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Tennessee Tech Students Build Christmas Gift For Family In Need

/ The Upper Cumberland's News Leader
Tennessee Tech Students Build Christmas Gift For Family In Need

Four Tennessee Tech Students used their skills to create a Christmas gift for an autistic child who lost everything in the March Tornado.

They are mechanical engineering students who spent the semester building a sensory swing. The mother, Lorren Robertson said 2020 was the roughest year of her life, and this gift for her child was the perfect way to end the year.

“It was awesome and that’s I think, the greatest thing for a parent is just to see something that their child needs and just so happy,” Robertson said. “You can see when he got in the swing, super relaxed and it was perfect. I mean, everything about it was exactly what he needed.”

Robertson said her child lost all of their therapeutics when their home was destroyed in the tornado. However, mechanical engineering student Emily Carroll got to visit the families new home to install the swing and see the child’s reaction.

“To see his face light up as soon as he walked in and saw that swing and got inside and fell in love with it,” Carroll said. “That was very, very rewarding. So, I was very excited to see he was going to put it to use.”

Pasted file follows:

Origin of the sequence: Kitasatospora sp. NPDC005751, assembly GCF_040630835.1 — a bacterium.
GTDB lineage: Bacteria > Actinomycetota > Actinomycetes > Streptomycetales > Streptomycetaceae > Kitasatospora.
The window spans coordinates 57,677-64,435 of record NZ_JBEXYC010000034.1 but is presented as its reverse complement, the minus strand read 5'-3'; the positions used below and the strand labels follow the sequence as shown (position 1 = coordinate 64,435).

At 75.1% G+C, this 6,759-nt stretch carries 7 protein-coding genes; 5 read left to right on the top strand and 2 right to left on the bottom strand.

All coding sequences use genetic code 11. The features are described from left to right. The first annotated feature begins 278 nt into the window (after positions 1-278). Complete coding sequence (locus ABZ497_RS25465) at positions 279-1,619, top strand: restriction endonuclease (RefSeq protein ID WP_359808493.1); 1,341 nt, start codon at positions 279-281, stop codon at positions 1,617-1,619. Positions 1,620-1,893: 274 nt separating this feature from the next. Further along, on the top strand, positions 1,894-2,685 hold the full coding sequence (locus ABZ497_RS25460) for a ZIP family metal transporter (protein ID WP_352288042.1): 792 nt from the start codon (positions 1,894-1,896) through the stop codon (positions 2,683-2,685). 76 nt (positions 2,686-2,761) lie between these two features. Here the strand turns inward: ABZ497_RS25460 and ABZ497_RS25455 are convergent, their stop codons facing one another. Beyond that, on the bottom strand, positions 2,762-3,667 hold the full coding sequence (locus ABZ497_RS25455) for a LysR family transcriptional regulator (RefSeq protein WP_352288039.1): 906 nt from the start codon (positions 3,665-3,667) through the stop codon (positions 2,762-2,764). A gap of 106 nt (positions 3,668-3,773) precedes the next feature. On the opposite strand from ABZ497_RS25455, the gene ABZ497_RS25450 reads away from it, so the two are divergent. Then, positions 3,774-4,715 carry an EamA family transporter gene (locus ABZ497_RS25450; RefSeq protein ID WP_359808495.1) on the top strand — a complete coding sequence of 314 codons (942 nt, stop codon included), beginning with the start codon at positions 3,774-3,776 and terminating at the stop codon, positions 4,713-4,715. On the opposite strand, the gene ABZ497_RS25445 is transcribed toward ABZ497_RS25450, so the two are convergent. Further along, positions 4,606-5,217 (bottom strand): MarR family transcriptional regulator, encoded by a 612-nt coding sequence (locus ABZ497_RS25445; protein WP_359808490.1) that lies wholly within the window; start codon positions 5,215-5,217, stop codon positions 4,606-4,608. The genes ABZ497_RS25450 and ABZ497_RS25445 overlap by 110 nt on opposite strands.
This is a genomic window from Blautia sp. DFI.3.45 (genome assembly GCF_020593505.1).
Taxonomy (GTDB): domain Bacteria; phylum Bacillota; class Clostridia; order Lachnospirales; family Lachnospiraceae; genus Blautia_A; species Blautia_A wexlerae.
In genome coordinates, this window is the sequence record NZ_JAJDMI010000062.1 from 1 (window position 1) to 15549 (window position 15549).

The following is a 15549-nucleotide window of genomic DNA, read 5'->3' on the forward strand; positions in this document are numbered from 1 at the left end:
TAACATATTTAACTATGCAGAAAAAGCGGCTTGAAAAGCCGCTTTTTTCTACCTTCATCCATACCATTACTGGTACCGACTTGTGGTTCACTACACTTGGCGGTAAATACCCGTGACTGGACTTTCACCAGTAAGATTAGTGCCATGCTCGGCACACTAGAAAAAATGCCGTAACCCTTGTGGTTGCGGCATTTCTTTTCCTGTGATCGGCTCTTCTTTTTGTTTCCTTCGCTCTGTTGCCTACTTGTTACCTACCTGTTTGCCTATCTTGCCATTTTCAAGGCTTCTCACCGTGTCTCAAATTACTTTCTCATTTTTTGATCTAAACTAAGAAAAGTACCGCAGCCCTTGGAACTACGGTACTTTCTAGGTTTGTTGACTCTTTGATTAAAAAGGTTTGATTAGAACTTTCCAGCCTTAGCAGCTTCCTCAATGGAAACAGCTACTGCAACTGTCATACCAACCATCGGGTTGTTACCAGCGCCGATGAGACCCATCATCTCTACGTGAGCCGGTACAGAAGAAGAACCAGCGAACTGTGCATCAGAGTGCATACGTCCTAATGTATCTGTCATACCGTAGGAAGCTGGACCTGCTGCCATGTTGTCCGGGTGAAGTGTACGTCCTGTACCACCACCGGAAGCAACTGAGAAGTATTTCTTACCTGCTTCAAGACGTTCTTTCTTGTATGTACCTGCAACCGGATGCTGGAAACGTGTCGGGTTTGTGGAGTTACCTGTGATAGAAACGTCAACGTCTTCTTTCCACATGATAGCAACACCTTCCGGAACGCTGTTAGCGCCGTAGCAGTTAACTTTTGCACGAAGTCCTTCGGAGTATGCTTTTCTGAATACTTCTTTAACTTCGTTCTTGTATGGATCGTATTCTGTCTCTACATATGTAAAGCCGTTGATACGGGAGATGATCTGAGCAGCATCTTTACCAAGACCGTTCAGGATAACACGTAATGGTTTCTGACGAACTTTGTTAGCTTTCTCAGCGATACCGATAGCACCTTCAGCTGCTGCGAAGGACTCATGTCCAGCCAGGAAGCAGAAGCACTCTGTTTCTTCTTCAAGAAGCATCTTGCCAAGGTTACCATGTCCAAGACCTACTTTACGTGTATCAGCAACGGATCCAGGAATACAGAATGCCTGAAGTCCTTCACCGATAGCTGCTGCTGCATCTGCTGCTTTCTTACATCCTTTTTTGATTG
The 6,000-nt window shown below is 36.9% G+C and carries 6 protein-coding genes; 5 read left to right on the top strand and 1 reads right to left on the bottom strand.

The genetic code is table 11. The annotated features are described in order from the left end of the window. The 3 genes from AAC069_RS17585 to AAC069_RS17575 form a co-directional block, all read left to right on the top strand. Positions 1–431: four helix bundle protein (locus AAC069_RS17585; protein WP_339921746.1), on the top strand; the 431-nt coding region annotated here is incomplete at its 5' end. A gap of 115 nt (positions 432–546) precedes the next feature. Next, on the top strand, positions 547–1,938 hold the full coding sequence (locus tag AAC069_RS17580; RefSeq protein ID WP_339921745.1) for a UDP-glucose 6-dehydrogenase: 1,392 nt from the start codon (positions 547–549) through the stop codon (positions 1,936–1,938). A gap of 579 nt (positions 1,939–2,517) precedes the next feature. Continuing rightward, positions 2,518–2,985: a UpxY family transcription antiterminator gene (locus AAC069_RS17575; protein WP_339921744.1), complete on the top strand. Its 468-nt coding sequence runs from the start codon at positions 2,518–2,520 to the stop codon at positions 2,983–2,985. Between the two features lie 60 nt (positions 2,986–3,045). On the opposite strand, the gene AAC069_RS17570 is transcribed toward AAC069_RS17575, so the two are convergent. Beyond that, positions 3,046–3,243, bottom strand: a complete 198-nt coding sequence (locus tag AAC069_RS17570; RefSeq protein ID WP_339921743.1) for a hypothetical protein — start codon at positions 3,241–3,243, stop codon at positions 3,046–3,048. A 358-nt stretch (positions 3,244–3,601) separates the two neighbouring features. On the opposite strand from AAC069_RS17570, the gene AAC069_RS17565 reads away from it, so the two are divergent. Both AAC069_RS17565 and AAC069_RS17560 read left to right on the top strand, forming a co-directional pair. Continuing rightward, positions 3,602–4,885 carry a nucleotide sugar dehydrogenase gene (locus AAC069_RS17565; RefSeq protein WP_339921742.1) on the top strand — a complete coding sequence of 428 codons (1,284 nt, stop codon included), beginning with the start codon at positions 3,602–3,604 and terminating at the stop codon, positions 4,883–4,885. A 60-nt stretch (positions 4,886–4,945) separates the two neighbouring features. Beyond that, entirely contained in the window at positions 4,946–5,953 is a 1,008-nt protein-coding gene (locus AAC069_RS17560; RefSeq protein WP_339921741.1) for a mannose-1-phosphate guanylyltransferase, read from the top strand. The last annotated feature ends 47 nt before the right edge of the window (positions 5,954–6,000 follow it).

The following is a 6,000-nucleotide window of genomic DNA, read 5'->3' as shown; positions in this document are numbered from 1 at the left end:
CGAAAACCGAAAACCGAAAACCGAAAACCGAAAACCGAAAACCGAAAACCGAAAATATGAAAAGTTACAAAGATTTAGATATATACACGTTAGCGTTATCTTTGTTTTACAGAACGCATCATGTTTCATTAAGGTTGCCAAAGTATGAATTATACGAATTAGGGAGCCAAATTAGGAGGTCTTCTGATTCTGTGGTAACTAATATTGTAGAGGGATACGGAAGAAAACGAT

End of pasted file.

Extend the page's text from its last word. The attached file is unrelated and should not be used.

The students even brought other gifts to the family for Christmas. Mechanical engineering major Lexie Carrier said the effort the students put into the sensory swing paid off, when they got to see the family their efforts were for.

“It was very rewarding to see even his mom happy about it and also him being able to play in it,” Carrier said. “I knew I would be affected a little bit and I would be very happy to see it, but not nearly as much as I have been.”

Gabriel DaSilva and John Wagner were also part of the team who spent time building and installing this sensory swing. Lorren Robertson is a Cookeville High School and Tennessee Tech graduate.


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